Tuesday, April 22, 2008

CSI Miami “To Kill A Predator” Kills With Boredom

I usually judge CSI Miami on a somewhat different rating scale because I have to take into account the show’s cheesy factor. After all, the show is quite the opposite of a show like Law & Order, which tries to keep the show more grounded in reality. Even taking into account the cheesy factor, this episode “To Kill A Predator” was probably one of the worst I’ve seen. In fact, I'm giving it my first ever "I Like to Watch TV's Caution Tape Award ©."

In this episode, the CSI Miami team is tracking down who they think is a vigilante that is killing Internet predators. OK, this premise has probably been done many times before by just about every crime show on television. I bet it’s probably been done by the CSI franchise shows themselves in some shape or form over the years. It’s not a novel premise for a story and that’s a perfect way to set viewers up for boredom.

CSI Miami usually has a few inconsistencies in the show, but one seemed to jump out at me immediately. Very early in the episode, I believe while Horatio (David Caruso) was questioning the administrative assistant of the first murder victim, she said she was on the phone with the victim at 6:00 AM, when he was struck. Call me a nitpicker, but in the scene where he is run over by the car, looking at the shadows, the sun is clearly almost directly overhead. Usually I don’t care much about timeline issues, but that issue just seemed glaring.

6:00 AM in Miami?


The other thing I noticed is that the wardrobe department must either have gotten a lot of orange clothes on close-out or they just thought it was orange week. Several characters (Frank (Rex Linn), Ryan (Jonathan Togo), the administrative assistant, the murder victim’s daughter Hannah (Jordan Hinson), Heather Amberson (Vivian Dugre), and the predator show’s chat room guy Lou Durning (Peter James Smith)) were all decked out in some orange. Sometimes this show gets too single minded about color and that too contributes to boredom. In addition to this crush of orange, we get Natalia (Eva La Rue) going to work a crime scene in all white, and Alexx (Khandi Alexander) examining a bloody body at a crime scene in a light shade of tan. Maybe it’s just me, but those aren’t colors that I would even dream of wearing when working an area where there could be dirt OR blood. To me, it’s the equivalent of me going to work in my garden wearing white. OK, I know this is fantasy television, but it’s stuff like this that makes the show cringe-worthy.

We did get a special treat with Horatio working in the lab, trying to lift an impression off the murder victim’s briefcase. We used to see that a lot in the first season, but don’t see it too much anymore. I am not quite sure what was so special about this piece of evidence that required the extra special attention of Horatio Caine. Was it because he personally inspected it at the crime scene that it became so special? I guess even the mere gaze from Horatio onto an object endows a special property to it? Maybe it’s because Horatio had some sort of epiphany when he saw the man’s body after being run over, saying, “There’s a lot of anger behind this, Frank.” There you have it: Horatio Caine, Master of the Obvious.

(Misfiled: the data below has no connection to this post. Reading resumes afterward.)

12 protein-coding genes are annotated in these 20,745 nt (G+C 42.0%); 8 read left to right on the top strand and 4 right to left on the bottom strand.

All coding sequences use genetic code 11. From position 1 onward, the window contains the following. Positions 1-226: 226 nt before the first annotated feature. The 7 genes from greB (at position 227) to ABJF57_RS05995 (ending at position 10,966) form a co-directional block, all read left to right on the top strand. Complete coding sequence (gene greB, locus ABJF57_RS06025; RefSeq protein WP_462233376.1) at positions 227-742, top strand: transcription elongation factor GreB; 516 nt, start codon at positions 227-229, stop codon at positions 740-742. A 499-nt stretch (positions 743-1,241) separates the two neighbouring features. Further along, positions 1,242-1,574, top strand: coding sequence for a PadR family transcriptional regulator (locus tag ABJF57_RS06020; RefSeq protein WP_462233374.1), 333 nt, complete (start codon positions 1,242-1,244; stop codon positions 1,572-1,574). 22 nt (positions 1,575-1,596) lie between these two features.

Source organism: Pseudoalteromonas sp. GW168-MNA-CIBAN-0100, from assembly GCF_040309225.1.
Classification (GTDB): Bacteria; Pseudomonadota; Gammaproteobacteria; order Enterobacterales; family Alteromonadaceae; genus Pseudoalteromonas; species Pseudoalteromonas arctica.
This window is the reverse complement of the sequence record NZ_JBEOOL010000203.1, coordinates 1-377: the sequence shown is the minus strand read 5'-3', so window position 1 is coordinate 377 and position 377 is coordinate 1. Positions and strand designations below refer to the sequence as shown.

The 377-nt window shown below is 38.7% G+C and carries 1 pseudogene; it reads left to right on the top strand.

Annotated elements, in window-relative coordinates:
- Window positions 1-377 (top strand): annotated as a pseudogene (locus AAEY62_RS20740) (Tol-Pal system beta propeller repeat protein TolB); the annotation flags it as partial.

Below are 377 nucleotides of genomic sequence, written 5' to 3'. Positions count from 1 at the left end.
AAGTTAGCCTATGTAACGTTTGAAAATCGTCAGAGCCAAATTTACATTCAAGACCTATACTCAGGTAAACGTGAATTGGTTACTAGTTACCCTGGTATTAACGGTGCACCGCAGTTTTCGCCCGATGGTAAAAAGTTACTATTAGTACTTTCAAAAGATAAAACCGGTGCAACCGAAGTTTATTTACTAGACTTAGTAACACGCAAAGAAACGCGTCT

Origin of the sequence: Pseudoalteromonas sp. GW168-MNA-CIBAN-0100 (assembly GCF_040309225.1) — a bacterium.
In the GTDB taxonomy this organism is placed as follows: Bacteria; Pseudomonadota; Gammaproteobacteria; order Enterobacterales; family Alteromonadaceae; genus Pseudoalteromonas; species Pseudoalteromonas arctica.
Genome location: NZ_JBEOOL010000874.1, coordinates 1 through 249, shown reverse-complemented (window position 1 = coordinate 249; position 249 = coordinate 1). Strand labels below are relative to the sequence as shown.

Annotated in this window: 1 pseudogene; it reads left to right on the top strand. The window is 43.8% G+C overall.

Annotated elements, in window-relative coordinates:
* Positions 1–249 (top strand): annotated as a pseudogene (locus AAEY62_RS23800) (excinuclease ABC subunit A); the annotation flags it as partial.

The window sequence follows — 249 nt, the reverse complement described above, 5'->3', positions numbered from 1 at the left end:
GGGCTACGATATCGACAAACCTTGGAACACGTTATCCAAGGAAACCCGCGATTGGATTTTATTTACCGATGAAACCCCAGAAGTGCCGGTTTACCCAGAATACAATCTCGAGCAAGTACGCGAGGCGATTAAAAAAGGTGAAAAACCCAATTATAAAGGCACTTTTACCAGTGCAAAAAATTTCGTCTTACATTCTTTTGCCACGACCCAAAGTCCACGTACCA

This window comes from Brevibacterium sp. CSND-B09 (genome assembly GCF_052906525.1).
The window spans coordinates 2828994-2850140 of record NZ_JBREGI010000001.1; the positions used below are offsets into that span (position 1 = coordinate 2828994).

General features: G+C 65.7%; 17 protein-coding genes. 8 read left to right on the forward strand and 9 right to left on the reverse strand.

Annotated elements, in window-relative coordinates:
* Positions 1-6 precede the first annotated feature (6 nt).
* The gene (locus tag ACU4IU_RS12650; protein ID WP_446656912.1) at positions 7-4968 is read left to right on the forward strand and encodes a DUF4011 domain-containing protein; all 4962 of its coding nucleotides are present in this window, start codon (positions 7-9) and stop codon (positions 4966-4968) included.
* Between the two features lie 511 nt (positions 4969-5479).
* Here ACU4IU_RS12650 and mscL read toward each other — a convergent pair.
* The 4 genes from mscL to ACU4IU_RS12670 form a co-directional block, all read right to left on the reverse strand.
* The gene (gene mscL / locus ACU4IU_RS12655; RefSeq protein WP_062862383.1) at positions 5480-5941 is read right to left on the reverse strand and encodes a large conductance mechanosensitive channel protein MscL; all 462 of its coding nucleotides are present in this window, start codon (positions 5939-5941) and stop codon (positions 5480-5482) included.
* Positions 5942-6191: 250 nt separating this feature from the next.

This deserves Horatio's Special Attention


The manner in which they went about investigating the case was so convoluted. If a man were run down in such a vicious manner, wouldn’t one think that the police would first interview the family? But no, first we need to have someone identify the fuel on the murder victim’s body as (luckily) a very special bio-diesel. Then Horatio has to examine the briefcase, lift the plate number, which helps them to limit the pool of cars that could have been involved to very few, one of which is a car rented by (gasp!) the victim’s wife! Now, wouldn’t it have been much easier to have started with the wife first, maybe ask to see her vehicles, etc. Sure, the rental car was ditched before then, but maybe they would have been a step ahead of the game. They also send out helicopters to look for the car – I wonder why they just didn’t send out an all point bulletin to have the ground police force actually drive around and look for the car at ground level, you know, where cars actually drive?

We also get numerous red herrings, like Kevin Weaver (George Newbern), who has become a vigilante of sorts by trying to prevent kids from getting involved with chat room predators. Of course, no one in the Miami Dade police department bothered to check this guy’s background to see that lost a child to a predator.

Another problem I had was Horatio apparently going it alone when he tries to warn a young girl that a predator could be on his way to her home. Funny, but isn’t it possible that the girl could have thought that Horatio was the predator and faked being with the police to gain entry? Maybe the police should have tried to phone first? And what would have happened if the guy had already arrived by the time Horatio got there? Wouldn’t Horatio be putting her and himself at risk by trying to protect her on his own? Oh yeah, I forgot. It seems Horatio has decided that he can dish out his own justice, because we get the impression at the end that Lou Durning is going to resist arrest, whether he wants to or not. I think Horatio is turning to the dark side. Miami Justice, meet Horatio Caine Justice.

As far as the rest of the cast, they seemed to be phoning it in this whole episode. Maybe they were bored with it too?

So if you haven’t seen this episode yet, don’t bother. Move along….there was nothing to see here….

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1 comment:

Vixen said...

Honestly, I'm waiting for an episode where Horatio strangles a suspect in the interrogation room because the suspect dared t smirk at him. Horatio slowly but deliberately turns into a redheaded TERMINATOR.